Rincón de la Vieja is an eco-adventure area known for its volcanoes and waterfalls. We missed the volcanoes but got first-hand experience with a variety of waterfalls, natural water slides, and hot springs.

The photo above is of a smoothed out water channel that winds its way throughout the rain forest. If not for the sudden waterfalls and periodic boulders, it’d be one hell of a fun way to travel through the rainforest.

The Río Pénjamo is one of a handful of blue rivers that traverse the Rincón de la Vieja. The water contains volcanic minerals (sulphur, calcium carbonate) that react with an *unknown* colouring agent to turn the water baby blue. Many think the water has healing powers and will traverse from far and wide to bathe. It’s lukewarm to the touch.

There’s more than volcanoes and water in the rainforest. Below is a sampling of the different fruit that we encountered on our walk.


The maranon is a common fruit in Costa Rica. The bottom is similar to an apple. However, the real food is the seed — the cashew nut, which sits on the top of the apple-like body.

Below is a better view of the cashew nut. The cashew must be roasted before it can be eaten. It’s poisonous when raw.


This is either a mandarin or an orange tree. Our guide called them mandarins but he wasn’t sure if this was the correct word in English.

Costa Rica isn’t exactly known for its mandarins and this was the only citrus type fruit we encountered. The next closest in appearance is the grenadilla, which is similar on the outside but completely different on the inside. Lemons are apparently very prevalent.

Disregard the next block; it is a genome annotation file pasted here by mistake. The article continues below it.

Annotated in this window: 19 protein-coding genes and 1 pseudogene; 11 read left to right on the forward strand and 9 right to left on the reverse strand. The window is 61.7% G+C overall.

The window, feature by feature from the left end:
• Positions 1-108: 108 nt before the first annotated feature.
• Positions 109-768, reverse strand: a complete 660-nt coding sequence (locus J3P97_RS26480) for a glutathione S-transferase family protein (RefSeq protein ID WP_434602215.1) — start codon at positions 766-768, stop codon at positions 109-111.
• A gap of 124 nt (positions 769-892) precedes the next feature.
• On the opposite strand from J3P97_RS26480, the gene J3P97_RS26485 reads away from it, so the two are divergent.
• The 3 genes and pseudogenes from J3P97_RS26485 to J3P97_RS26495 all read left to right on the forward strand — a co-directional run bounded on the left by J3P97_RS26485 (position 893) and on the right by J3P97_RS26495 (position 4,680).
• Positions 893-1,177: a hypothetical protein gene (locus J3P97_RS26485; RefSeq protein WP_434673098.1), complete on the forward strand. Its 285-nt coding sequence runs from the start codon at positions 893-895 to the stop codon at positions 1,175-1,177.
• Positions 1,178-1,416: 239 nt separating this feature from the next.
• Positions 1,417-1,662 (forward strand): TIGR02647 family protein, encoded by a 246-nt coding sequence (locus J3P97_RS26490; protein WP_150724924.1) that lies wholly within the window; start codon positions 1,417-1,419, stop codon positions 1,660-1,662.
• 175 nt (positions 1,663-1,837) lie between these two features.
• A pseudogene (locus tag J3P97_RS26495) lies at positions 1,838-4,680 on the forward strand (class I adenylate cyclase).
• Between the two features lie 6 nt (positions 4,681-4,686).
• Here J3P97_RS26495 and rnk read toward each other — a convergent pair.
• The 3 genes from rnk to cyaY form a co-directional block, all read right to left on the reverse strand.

La Niña says to use extreme caution when eating this fruit in Costa Rica. It’s very very sour.

Musa (Bananas)

Fried, baked, and mashed, the musa (bananas and plantains) are a part of every meal in Costa Rica… like potatoes. In the photo below it is fried (at the top of the plate)…

…and here is musa in the wild.

They look small, but they are mighty and have way more taste then what we get in the supermarket. They come in different colours — here is the pink variety:


Not sure what these are… but they look fascinating.

This almost looks like coffee, but the plant part is all wrong.


I didn’t know that about cashews. You’d have to grow a lot of apple like fruit to get a can of cashews. No wonder they are so expensive.

I should add that copper minerals are bluish in color and are abundant in south and central America. That could explain the bluish tint in the streams.

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